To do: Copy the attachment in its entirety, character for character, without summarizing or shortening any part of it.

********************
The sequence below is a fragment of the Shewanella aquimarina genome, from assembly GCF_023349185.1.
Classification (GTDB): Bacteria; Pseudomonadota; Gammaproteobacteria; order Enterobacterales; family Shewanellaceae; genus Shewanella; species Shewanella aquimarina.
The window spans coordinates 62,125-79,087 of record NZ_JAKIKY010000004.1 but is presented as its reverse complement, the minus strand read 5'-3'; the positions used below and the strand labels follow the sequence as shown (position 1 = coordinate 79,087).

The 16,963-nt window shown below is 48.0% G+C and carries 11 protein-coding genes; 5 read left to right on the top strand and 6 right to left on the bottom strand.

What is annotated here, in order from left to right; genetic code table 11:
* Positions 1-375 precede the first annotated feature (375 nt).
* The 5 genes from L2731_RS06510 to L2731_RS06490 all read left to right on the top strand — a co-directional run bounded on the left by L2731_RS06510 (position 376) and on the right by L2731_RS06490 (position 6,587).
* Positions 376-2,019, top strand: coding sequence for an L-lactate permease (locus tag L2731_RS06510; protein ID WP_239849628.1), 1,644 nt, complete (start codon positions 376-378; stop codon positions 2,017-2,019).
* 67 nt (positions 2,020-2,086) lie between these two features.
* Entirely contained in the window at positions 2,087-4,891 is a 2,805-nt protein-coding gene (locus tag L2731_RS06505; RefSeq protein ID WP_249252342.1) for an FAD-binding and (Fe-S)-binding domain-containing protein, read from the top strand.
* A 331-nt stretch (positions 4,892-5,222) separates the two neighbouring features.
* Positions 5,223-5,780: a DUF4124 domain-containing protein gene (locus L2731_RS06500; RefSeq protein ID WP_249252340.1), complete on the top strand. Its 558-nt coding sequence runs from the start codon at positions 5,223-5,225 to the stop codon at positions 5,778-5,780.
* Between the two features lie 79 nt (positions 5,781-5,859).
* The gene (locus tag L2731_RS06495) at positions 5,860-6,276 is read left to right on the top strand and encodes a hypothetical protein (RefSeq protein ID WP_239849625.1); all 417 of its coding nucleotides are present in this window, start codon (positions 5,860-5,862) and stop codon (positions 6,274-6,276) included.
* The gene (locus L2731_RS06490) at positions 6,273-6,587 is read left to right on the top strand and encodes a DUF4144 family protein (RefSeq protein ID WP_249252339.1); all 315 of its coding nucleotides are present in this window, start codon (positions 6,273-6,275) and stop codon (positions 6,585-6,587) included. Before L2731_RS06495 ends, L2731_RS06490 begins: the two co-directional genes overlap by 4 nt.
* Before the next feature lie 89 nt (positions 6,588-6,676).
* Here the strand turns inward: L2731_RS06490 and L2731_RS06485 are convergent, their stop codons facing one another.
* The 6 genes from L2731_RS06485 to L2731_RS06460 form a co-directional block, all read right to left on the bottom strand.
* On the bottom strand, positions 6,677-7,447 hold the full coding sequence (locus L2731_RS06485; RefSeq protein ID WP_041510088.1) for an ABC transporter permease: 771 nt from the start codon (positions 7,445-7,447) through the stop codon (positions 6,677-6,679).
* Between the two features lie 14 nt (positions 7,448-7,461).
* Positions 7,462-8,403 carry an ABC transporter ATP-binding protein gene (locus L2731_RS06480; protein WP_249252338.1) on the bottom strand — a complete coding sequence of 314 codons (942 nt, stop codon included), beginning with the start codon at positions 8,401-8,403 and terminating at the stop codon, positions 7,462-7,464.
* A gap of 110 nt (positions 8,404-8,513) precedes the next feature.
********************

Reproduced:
The sequence below is a fragment of the Shewanella aquimarina genome, from assembly GCF_023349185.1.
Classification (GTDB): Bacteria; Pseudomonadota; Gammaproteobacteria; order Enterobacterales; family Shewanellaceae; genus Shewanella; species Shewanella aquimarina.
The window spans coordinates 62,125-79,087 of record NZ_JAKIKY010000004.1 but is presented as its reverse complement, the minus strand read 5'-3'; the positions used below and the strand labels follow the sequence as shown (position 1 = coordinate 79,087).

The 16,963-nt window shown below is 48.0% G+C and carries 11 protein-coding genes; 5 read left to right on the top strand and 6 right to left on the bottom strand.

What is annotated here, in order from left to right; genetic code table 11:
* Positions 1-375 precede the first annotated feature (375 nt).
* The 5 genes from L2731_RS06510 to L2731_RS06490 all read left to right on the top strand — a co-directional run bounded on the left by L2731_RS06510 (position 376) and on the right by L2731_RS06490 (position 6,587).
* Positions 376-2,019, top strand: coding sequence for an L-lactate permease (locus tag L2731_RS06510; protein ID WP_239849628.1), 1,644 nt, complete (start codon positions 376-378; stop codon positions 2,017-2,019).
* 67 nt (positions 2,020-2,086) lie between these two features.
* Entirely contained in the window at positions 2,087-4,891 is a 2,805-nt protein-coding gene (locus tag L2731_RS06505; RefSeq protein ID WP_249252342.1) for an FAD-binding and (Fe-S)-binding domain-containing protein, read from the top strand.
* A 331-nt stretch (positions 4,892-5,222) separates the two neighbouring features.
* Positions 5,223-5,780: a DUF4124 domain-containing protein gene (locus L2731_RS06500; RefSeq protein ID WP_249252340.1), complete on the top strand. Its 558-nt coding sequence runs from the start codon at positions 5,223-5,225 to the stop codon at positions 5,778-5,780.
* Between the two features lie 79 nt (positions 5,781-5,859).
* The gene (locus tag L2731_RS06495) at positions 5,860-6,276 is read left to right on the top strand and encodes a hypothetical protein (RefSeq protein ID WP_239849625.1); all 417 of its coding nucleotides are present in this window, start codon (positions 5,860-5,862) and stop codon (positions 6,274-6,276) included.
* The gene (locus L2731_RS06490) at positions 6,273-6,587 is read left to right on the top strand and encodes a DUF4144 family protein (RefSeq protein ID WP_249252339.1); all 315 of its coding nucleotides are present in this window, start codon (positions 6,273-6,275) and stop codon (positions 6,585-6,587) included. Before L2731_RS06495 ends, L2731_RS06490 begins: the two co-directional genes overlap by 4 nt.
* Before the next feature lie 89 nt (positions 6,588-6,676).
* Here the strand turns inward: L2731_RS06490 and L2731_RS06485 are convergent, their stop codons facing one another.
* The 6 genes from L2731_RS06485 to L2731_RS06460 form a co-directional block, all read right to left on the bottom strand.
* On the bottom strand, positions 6,677-7,447 hold the full coding sequence (locus L2731_RS06485; RefSeq protein ID WP_041510088.1) for an ABC transporter permease: 771 nt from the start codon (positions 7,445-7,447) through the stop codon (positions 6,677-6,679).
* Between the two features lie 14 nt (positions 7,448-7,461).
* Positions 7,462-8,403 carry an ABC transporter ATP-binding protein gene (locus L2731_RS06480; protein WP_249252338.1) on the bottom strand — a complete coding sequence of 314 codons (942 nt, stop codon included), beginning with the start codon at positions 8,401-8,403 and terminating at the stop codon, positions 7,462-7,464.
* A gap of 110 nt (positions 8,404-8,513) precedes the next feature.